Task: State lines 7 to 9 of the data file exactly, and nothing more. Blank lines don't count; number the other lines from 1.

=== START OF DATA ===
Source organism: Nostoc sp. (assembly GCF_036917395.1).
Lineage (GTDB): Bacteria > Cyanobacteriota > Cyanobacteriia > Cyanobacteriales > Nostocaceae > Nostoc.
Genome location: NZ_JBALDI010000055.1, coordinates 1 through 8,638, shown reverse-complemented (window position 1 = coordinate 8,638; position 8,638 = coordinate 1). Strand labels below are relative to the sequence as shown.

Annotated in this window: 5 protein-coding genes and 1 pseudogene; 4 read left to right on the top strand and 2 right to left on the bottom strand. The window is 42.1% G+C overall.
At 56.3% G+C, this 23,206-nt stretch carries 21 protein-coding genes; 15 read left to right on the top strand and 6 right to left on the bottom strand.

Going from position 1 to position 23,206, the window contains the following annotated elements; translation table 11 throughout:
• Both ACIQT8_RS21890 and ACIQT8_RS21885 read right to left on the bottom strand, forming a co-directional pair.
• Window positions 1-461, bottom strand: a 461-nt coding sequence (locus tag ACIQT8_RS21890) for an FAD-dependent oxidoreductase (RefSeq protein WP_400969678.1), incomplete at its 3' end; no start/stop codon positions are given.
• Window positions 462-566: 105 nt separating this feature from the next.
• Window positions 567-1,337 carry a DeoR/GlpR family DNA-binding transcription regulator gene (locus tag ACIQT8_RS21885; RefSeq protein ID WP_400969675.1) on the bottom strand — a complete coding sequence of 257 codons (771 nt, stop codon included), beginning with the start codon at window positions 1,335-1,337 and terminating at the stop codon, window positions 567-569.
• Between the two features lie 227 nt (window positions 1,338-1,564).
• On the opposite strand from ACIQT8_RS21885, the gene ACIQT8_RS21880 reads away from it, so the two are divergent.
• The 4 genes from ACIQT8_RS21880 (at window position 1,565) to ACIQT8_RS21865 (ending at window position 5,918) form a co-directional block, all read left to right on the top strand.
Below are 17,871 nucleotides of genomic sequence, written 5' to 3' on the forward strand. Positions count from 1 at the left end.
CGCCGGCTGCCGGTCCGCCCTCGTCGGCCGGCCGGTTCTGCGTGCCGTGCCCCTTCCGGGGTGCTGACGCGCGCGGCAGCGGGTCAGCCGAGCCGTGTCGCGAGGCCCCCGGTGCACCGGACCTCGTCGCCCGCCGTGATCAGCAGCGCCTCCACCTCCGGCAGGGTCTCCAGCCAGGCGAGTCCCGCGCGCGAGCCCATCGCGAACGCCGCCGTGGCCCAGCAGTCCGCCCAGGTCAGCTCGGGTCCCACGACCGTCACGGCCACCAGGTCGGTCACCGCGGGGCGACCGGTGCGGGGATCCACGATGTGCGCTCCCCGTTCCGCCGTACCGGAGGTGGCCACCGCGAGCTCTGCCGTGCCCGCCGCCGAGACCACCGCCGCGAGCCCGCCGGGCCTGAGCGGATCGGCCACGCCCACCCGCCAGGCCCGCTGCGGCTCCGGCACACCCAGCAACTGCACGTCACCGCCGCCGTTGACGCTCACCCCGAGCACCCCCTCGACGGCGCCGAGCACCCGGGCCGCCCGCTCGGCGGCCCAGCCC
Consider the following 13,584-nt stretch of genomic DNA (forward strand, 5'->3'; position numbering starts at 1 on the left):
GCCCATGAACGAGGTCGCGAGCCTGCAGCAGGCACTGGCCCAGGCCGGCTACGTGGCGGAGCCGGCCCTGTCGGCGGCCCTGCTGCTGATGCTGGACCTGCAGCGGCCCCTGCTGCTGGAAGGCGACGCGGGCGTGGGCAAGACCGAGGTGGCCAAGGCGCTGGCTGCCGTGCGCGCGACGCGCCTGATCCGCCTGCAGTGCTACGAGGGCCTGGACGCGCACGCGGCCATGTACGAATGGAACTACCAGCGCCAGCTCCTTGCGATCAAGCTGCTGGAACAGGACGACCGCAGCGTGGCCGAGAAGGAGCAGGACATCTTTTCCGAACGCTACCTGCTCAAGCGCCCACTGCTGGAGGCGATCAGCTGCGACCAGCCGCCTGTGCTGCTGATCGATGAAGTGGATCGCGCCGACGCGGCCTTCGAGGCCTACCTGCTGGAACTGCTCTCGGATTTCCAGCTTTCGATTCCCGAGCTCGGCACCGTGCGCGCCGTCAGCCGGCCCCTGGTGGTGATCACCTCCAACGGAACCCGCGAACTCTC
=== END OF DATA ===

• Both ACIQT8_RS21890 and ACIQT8_RS21885 read right to left on the bottom strand, forming a co-directional pair.
• Window positions 1-461, bottom strand: a 461-nt coding sequence (locus tag ACIQT8_RS21890) for an FAD-dependent oxidoreductase (RefSeq protein WP_400969678.1), incomplete at its 3' end; no start/stop codon positions are given.
• Window positions 462-566: 105 nt separating this feature from the next.